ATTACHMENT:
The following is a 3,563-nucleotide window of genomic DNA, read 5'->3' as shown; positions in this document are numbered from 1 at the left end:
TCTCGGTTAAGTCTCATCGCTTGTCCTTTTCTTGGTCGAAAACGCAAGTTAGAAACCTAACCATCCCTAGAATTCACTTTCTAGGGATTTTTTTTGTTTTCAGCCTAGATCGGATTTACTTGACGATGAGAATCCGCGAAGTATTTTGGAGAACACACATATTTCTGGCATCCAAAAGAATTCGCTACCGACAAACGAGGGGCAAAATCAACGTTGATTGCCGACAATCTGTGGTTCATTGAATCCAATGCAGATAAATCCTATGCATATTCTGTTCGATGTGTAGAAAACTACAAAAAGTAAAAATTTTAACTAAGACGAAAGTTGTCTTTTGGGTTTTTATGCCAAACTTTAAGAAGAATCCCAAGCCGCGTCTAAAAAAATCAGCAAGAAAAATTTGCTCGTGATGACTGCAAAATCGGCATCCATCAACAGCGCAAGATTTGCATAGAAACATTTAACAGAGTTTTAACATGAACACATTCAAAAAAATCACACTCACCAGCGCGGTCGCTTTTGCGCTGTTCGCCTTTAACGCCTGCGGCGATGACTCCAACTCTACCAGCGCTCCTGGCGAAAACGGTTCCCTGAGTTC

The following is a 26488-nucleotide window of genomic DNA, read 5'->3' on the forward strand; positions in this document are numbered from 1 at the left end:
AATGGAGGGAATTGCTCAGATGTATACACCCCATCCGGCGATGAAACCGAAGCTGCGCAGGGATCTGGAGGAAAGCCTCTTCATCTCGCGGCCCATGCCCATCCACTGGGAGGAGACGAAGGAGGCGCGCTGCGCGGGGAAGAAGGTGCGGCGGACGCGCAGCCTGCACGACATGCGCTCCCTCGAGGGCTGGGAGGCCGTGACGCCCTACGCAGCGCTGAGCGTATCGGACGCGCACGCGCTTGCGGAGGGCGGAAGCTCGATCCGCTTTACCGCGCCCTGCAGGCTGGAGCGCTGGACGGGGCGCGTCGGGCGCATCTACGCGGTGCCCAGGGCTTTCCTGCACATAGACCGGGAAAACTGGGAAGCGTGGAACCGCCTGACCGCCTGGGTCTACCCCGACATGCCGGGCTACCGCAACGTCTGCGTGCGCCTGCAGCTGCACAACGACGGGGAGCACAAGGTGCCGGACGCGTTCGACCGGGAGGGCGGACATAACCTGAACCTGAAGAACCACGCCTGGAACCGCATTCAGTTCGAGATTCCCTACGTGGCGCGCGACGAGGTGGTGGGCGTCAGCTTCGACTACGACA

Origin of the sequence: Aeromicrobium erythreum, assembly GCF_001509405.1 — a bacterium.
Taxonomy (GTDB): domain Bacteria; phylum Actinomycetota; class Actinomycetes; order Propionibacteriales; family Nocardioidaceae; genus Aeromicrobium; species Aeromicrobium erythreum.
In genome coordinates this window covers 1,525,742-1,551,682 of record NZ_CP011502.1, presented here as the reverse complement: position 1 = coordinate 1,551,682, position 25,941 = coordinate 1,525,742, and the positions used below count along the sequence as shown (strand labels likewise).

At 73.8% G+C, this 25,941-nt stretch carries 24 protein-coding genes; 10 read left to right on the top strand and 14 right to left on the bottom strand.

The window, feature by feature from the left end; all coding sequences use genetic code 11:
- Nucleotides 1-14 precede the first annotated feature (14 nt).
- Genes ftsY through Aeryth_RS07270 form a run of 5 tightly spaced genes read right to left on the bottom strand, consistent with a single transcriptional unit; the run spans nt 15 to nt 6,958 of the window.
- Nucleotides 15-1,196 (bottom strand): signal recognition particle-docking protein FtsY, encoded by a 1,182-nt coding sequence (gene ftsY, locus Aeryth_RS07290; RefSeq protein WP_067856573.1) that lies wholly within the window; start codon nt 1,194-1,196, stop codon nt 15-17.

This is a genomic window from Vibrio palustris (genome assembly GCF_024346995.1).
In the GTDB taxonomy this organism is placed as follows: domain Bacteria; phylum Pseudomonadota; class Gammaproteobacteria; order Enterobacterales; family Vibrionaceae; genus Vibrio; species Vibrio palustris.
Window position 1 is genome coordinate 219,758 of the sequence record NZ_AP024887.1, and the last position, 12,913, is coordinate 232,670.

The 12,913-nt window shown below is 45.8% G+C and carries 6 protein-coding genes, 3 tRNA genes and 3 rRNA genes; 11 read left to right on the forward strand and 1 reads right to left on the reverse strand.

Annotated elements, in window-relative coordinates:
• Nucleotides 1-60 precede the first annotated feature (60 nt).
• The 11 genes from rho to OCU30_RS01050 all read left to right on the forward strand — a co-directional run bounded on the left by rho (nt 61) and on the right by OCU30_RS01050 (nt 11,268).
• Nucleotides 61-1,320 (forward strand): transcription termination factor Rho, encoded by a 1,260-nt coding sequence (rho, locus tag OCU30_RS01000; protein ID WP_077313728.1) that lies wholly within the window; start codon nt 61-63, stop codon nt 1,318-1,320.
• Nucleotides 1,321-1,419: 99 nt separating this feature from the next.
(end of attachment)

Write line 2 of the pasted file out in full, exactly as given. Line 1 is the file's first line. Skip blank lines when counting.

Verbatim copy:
TCTCGGTTAAGTCTCATCGCTTGTCCTTTTCTTGGTCGAAAACGCAAGTTAGAAACCTAACCATCCCTAGAATTCACTTTCTAGGGATTTTTTTTGTTTTCAGCCTAGATCGGATTTACTTGACGATGAGAATCCGCGAAGTATTTTGGAGAACACACATATTTCTGGCATCCAAAAGAATTCGCTACCGACAAACGAGGGGCAAAATCAACGTTGATTGCCGACAATCTGTGGTTCATTGAATCCAATGCAGATAAATCCTATGCATATTCTGTTCGATGTGTAGAAAACTACAAAAAGTAAAAATTTTAACTAAGACGAAAGTTGTCTTTTGGGTTTTTATGCCAAACTTTAAGAAGAATCCCAAGCCGCGTCTAAAAAAATCAGCAAGAAAAATTTGCTCGTGATGACTGCAAAATCGGCATCCATCAACAGCGCAAGATTTGCATAGAAACATTTAACAGAGTTTTAACATGAACACATTCAAAAAAATCACACTCACCAGCGCGGTCGCTTTTGCGCTGTTCGCCTTTAACGCCTGCGGCGATGACTCCAACTCTACCAGCGCTCCTGGCGAAAACGGTTCCCTGAGTTC